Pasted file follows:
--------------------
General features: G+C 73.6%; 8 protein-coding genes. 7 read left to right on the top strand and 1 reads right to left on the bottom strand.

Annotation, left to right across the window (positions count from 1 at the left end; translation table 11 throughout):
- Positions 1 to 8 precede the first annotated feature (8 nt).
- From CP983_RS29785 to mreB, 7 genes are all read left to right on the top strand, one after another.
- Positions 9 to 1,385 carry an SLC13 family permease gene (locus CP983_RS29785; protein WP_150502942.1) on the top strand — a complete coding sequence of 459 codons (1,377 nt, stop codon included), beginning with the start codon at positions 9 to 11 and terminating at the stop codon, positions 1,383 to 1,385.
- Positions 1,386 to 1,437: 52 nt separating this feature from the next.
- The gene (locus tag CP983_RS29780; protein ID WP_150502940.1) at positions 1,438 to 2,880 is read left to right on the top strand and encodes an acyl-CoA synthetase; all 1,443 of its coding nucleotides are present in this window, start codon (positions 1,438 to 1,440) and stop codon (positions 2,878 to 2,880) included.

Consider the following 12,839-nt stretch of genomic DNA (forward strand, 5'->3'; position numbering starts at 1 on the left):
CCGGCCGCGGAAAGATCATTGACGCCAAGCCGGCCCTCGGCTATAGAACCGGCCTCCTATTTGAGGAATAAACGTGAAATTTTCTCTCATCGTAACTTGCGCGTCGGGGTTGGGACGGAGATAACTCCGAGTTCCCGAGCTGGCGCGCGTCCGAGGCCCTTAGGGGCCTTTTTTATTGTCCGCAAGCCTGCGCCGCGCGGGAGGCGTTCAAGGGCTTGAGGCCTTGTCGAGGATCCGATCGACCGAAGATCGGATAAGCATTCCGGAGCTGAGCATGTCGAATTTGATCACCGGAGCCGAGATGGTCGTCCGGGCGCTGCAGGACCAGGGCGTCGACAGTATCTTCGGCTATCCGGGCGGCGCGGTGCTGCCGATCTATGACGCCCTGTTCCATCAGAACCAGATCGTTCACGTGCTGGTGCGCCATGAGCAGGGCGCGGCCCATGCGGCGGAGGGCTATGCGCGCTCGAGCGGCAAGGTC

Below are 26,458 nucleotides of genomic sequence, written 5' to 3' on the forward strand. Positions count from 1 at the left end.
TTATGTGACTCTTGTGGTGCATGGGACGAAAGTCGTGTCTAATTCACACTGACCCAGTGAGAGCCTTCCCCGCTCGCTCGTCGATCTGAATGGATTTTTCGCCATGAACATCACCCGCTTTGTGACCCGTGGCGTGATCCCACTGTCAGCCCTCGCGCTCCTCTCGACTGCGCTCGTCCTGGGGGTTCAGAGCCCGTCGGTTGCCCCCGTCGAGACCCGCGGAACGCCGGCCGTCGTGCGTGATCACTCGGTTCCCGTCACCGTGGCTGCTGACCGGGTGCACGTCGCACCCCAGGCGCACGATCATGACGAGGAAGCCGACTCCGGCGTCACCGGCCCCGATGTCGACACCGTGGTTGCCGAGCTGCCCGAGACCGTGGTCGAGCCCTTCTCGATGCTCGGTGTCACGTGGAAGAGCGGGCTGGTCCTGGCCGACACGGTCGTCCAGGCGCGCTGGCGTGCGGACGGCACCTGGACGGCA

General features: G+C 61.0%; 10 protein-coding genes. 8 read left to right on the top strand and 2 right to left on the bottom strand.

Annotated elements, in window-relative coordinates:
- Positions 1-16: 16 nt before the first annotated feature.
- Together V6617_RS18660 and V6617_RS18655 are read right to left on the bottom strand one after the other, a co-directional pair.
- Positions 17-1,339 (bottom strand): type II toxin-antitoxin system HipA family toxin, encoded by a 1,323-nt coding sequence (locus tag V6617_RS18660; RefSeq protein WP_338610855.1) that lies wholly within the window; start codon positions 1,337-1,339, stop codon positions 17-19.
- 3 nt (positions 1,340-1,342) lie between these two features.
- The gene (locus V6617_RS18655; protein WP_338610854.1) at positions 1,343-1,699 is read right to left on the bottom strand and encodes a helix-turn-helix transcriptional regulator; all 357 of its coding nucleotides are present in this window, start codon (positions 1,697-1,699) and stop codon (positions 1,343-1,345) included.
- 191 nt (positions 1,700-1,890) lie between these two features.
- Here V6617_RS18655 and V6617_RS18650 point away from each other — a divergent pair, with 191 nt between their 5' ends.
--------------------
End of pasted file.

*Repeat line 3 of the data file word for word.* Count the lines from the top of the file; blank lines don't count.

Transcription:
- Positions 1 to 8 precede the first annotated feature (8 nt).